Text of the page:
xmlns:tools="http://schemas.android.com/tools"
    android:id="@+id/activity_main"
    android:layout_width="match_parent"
    android:layout_height="match_parent"
    android:orientation="vertical"
    android:paddingBottom="@dimen/activity_vertical_margin"
    android:paddingLeft="@dimen/activity_horizontal_margin"
    android:paddingRight="@dimen/activity_horizontal_margin"
    android:paddingTop="@dimen/activity_vertical_margin"
    tools:context="com.naru.fragmentcommunication.MainActivity">

<fragment
    android:id="@+id/fragment_sender"
    android:name="com.naru.fragmentcommunication.SenderFragment"
    android:layout_width="match_parent"
    android:layout_height="0dp"
    android:layout_weight="1"
    tools:layout="@layout/fragment_sender" />

<fragment
    android:id="@+id/fragment_receiver"
    android:name="com.naru.fragmentcommunication.ReceiverFragment"
    android:layout_width="match_parent"
    android:layout_height="0dp"
    android:layout_weight="1"
    tools:layout="@layout/fragment_receiver" />
</LinearLayout>

The SenderFragment exposes an interface SendMessageListener that helps the MainActivity know when Button in the SenderFragment was clicked.

Following is the code snippet for the SenderFragment explaining the important lines of code:

public class SenderFragment extends Fragment {

private SendMessageListener commander;

/**
 * This interface is created to communicate between the activity and the fragment. Any activity
 * which implements this interface will be able to receive the message that is sent by this
 * fragment.
 */
public interface SendMessageListener {
    void onSendMessage(String message);
}

/**
 * API LEVEL >= 23
 * <p>
 * This method is called when the fragment is attached to the activity. This method here will
 * help us to initialize our reference variable, 'commander' , for our interface
 * 'SendMessageListener'
 *
 * @param context
 */
@Override
public void onAttach(Context context) {
    super.onAttach(context);
    // Try to cast the context to our interface SendMessageListener i.e. check whether the
    // activity implements the SendMessageListener. If not a ClassCastException is thrown.
    try {
        commander = (SendMessageListener) context;
    } catch (ClassCastException e) {
        throw new ClassCastException(context.toString()
                + "must implement the SendMessageListener interface");
    }
}

/**
 * API LEVEL < 23
 * <p>
 * This method is called when the fragment is attached to the activity. This method here will
 * help us to initialize our reference variable, 'commander' , for our interface
 * 'SendMessageListener'
 *
 * @param activity
 */
@Override
public void onAttach(Activity activity) {
    super.onAttach(activity);
    // Try to cast the context to our interface SendMessageListener i.e. check whether the
    // activity implements the SendMessageListener. If not a ClassCastException is thrown.
    try {
        commander = (SendMessageListener) activity;
    } catch (ClassCastException e) {
        throw new ClassCastException(activity.toString()
                + "must implement the SendMessageListener interface");
    }
}

@Nullable
@Override
public View onCreateView(LayoutInflater inflater, @Nullable ViewGroup container,
                         @Nullable Bundle savedInstanceState) {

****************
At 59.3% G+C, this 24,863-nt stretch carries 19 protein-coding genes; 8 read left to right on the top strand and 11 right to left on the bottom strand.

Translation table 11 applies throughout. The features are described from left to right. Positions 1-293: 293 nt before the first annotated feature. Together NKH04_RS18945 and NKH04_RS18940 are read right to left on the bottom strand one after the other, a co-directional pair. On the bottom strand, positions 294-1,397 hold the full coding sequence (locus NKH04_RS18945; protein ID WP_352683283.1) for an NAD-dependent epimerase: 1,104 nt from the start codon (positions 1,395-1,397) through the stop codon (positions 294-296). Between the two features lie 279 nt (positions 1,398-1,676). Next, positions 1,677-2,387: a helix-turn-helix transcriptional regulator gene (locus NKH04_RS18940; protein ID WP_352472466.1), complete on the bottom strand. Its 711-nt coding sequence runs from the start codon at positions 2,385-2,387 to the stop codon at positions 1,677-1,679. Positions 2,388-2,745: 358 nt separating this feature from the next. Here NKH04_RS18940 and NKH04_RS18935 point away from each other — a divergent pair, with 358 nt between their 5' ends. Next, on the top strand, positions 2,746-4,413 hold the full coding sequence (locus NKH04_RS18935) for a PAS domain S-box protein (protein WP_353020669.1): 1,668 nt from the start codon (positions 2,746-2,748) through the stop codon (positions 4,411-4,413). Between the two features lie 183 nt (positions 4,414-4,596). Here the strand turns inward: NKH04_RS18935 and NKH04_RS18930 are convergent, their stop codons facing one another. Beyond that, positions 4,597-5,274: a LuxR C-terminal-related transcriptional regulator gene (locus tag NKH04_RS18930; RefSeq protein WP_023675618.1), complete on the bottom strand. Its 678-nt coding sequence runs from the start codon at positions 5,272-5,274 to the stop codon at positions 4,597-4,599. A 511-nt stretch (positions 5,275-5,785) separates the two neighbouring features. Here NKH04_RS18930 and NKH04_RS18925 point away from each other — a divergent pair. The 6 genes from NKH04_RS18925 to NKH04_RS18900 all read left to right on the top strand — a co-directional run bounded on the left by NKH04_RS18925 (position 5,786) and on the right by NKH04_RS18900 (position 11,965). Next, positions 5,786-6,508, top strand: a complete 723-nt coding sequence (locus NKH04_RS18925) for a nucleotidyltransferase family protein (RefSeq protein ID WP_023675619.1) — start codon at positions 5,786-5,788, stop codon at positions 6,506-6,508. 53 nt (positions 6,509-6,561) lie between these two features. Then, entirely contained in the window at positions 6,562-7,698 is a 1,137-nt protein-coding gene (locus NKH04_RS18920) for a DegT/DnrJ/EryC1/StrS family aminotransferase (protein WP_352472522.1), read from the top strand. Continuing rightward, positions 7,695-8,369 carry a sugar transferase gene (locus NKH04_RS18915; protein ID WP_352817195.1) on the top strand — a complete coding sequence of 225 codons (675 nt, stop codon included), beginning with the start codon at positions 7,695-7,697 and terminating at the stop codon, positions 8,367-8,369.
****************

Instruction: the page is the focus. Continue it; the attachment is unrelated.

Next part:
// Inflate view for the sender fragment.
    View view = inflater.inflate(R.layout.fragment_receiver, container, false);

    // Initialize button and a click listener on it
    Button send = (Button) view.findViewById(R.id.bSend);
    send.setOnClickListener(new View.OnClickListener() {
        @Override
        public void onClick(View v) {

            // Sanity check whether we were able to properly initialize our interface reference
            if (commander != null) {

                // Call our interface method. This enables us to call the implemented method
                // in the activity, from where we can send the message to the ReceiverFragment.
                commander.onSendMessage("HELLO FROM SENDER FRAGMENT!");
            }
        }
    });

    return view;
}
}

The layout file for the SenderFragment:

<?xml version="1.0" encoding="utf-8"?>
<LinearLayout xmlns:android="http://schemas.android.com/apk/res/android"
    android:layout_width="match_parent"
    android:layout_height="match_parent"
    android:gravity="center"
    android:orientation="vertical">

<Button
    android:id="@+id/bSend"
    android:layout_width="wrap_content"
    android:layout_height="wrap_content"
    android:text="SEND"
    android:layout_gravity="center_horizontal" />
</LinearLayout>

The ReceiverFragment is simple and exposes a simple public method to updates its TextView. When the MainActivity receives the message from the SenderFragment it calls this public method of the ReceiverFragment

Following is the code snippet for the ReceiverFragment with comments explaining the important lines of code :

public class ReceiverFragment extends Fragment {
TextView tvMessage;

@Nullable
@Override
public View onCreateView(LayoutInflater inflater, @Nullable ViewGroup container,
                         @Nullable Bundle savedInstanceState) {
    // Inflate view for the sender fragment.
    View view = inflater.inflate(R.layout.fragment_receiver, container, false);

    // Initialize the TextView
    tvMessage = (TextView) view.findViewById(R.id.tvReceivedMessage);

    return view;
}


/**
 * Method that is called by the MainActivity when it receives a message from the SenderFragment.
 * This method helps update the text in the TextView to the message sent by the SenderFragment.
 * @param message Message sent by the SenderFragment via the MainActivity.
 */
public void showMessage(String message) {
    tvMessage.setText(message);
}
}

The layout file for the ReceiverFragment :

<?xml version="1.0" encoding="utf-8"?>
<LinearLayout xmlns:android="http://schemas.android.com/apk/res/android"
    android:layout_width="match_parent"
    android:layout_height="match_parent"
    android:gravity="center"
    android:orientation="vertical">
<TextView
    android:id="@+id/tvReceivedMessage"
    android:layout_width="wrap_content"
    android:layout_height="wrap_content"
    android:text="Waiting for message!" />
</LinearLayout>